The Spanish Prisoner Reviews
Then there's the structure of this entire con game. It is executed very well, and has a lot of interesting moving parts that you never expect. The problem is, unlike a really well-constructed con film, the entire plot starts to fall apart when you look at it in any detail. So many little coincidences had to go a certain way in order to get everything to line up just right, no one could have planned this entire thing. Not to mention how the ending doesn't really make any sense, I'm still not sure who's behind the whole thing and why they did it. Also when they setup things in this film they really hit you over the head to expect something is coming. Through repetition we are constantly bombarded that a certain thing is important, and therefore you naturally assume it's probably not what it seems. It's the strangest combination of over-writing (because details are over-explained and dialogue is way too wordy) and under-writing (because the plot makes no sense, and the conclusion is just glossed over in about 2 lines.) I did get some enjoyment out of the story in The Spanish Prisoner, but the writing is just so bad that I can't possibly watch it again.
[color=lemonchiffon]Saw dese late April on DVD ...[/color]
[color=orange][b]The Spanish Prisoner, 1997, Writer/Director David Mamet[/b][/color]
[color=orange][b](with Steve Martin, Rebecca Pidgeon, Campbell Scott)[/b][/color]
Wasn't sure that I had seen any of David Mamet's films previously so did some IMDB research and found that he also did [color=magenta]State and Main (2000)[/color] and [color=magenta]The Winslow Boy (1999[/color]). He's also done [color=magenta]Glengarry Glen Ross, Ronin and Wag the Dog[/color] (haven't seen these and don't think I wanna) plus many other widely seen films. I've tried watching State and Main and Glengarry Glen Ross and I know at their release there was much ado and ra ra about them but for some reason I can't engage myself enough to watch em right through. Now this for me is most odd - I can honestly say that I have never ever walked out of a film at the theatre and usually if I sit down to watch a film 9of my choosing) I'm completely absorbed from start to finish. Can't quite put my finger on what it is about these two films ... However, I did quite like The Winslow Boy & Nigel Hawthorne is quite watchable to me, maybe that's why I liked it? I can't really recall - it must have been a good nuff film.
I quite liked the pace of The Spanish Prisoner and the mind games / whodunnit quality, good finale too. I wanted to wack Campbell Scott upside the head a couple of times cos of his gullibility - no you dumbass don't take the red book with you! Prime target! The Winslow Boy featured the intriguing Rebecca Pidgeon who is also in The Spanish Prisoner - not the typical female character at all ... she'd make a good poker player methinks! There's also a minor part in the film played by Felicity Huffman. Steve Martin was suitably menacing in a subtle way.
The con game that is being played here is between Joe Ross (Campbell Scott) and Jimmy Dell (Steve Martin). Ross is an inventor that has just created an enigmatic "process" (the "process" itself is never truly revealed) that will make his company millions of dollars; Dell is a charming millionaire that strikes up a friendship with Ross - he warns Ross that his company is untruthful and they will reap the benefits of his invention.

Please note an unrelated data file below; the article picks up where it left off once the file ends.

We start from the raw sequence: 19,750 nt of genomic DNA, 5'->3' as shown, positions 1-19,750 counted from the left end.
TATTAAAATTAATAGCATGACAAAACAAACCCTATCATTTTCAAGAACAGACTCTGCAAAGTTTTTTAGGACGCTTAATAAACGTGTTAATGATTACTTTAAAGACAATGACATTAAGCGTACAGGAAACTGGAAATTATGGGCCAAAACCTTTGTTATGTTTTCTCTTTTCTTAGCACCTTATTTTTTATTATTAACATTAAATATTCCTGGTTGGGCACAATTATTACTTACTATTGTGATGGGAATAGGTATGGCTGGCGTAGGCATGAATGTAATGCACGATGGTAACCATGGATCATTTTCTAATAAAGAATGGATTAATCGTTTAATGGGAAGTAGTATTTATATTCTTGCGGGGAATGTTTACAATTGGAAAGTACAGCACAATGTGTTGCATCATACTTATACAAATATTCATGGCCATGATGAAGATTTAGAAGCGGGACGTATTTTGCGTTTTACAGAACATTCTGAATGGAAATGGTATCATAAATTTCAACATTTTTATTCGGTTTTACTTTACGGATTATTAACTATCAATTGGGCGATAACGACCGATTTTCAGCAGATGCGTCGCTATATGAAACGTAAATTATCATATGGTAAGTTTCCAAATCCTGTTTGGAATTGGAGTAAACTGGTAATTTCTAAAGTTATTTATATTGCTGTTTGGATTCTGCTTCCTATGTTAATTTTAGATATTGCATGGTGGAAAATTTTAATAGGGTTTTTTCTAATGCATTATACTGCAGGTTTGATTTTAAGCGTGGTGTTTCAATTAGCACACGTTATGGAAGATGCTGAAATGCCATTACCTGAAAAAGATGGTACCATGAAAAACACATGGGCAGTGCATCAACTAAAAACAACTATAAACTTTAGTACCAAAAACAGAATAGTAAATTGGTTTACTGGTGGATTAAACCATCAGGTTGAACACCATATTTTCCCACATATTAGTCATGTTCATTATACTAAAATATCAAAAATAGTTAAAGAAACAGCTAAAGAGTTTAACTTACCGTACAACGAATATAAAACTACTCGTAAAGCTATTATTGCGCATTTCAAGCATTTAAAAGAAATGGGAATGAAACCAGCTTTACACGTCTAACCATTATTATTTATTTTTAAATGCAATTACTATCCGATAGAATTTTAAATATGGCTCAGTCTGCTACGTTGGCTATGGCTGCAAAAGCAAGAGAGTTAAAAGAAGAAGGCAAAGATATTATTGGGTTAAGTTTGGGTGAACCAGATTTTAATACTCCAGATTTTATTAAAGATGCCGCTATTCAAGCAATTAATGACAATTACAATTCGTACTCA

Ross gets to the point in which he becomes deeply worried that Dell is right, confronts his company, and turns to Dell in hopes to protect his profit. But as it turns out, Jimmy Dell isn't Jimmy Dell, and he, in fact, is a con man and Ross is the victim. At every turn, there seems to be no one not in on the con, and seemingly nowhere he can go. Ross is forced to take matters into his own hands before the situation grows out of control.
Once the mind games start in "The Spanish Prisoner", there is no turning back. Mamet sets up the situation perfectly - at first glance, there isn't much at stake, and in the next moment, everything is. Ross, towards the beginning of the film, isn't too sympathetic: he is clearly well-educated, and there's a feeling of pretentiousness that fills the air. However, when he is conned, his fear bleeds through like an everyday guy, and suddenly, a man who, every second of his life fancies himself to be successful and intelligent, loses what he has worked for, for so long.
This element is one of the reasons the film as such a great feeling of Hitchcock tendencies. Not only does it have a successful man put in the center of the situation, but there is a key "wronged man" essential toward the middle of the film. Scenes play out not often with suspense, but tight tension, simply waiting to be snapped in half. There is a point in the film where Ross finds that he cannot trust anyone -- the audience feels the exact same way.
Mamet constantly hits us in the gut with complete wrongness, and while it feels terrible that we aren't able to outsmart the long con in the first place, it also builds upon the entertainment presented. The twists and turns are satisfying, never predictable. Scott, an actor not often used in leading roles like this one, is fit for the role, as he seems as completely aghast as we do.
In the end, "The Spanish Prisoner" feels like a reward. In this day in age, it simply is wonderful to get a film so bent on classic thriller values without having to resort to cliches. It comes to show that we can have fun without groaning first.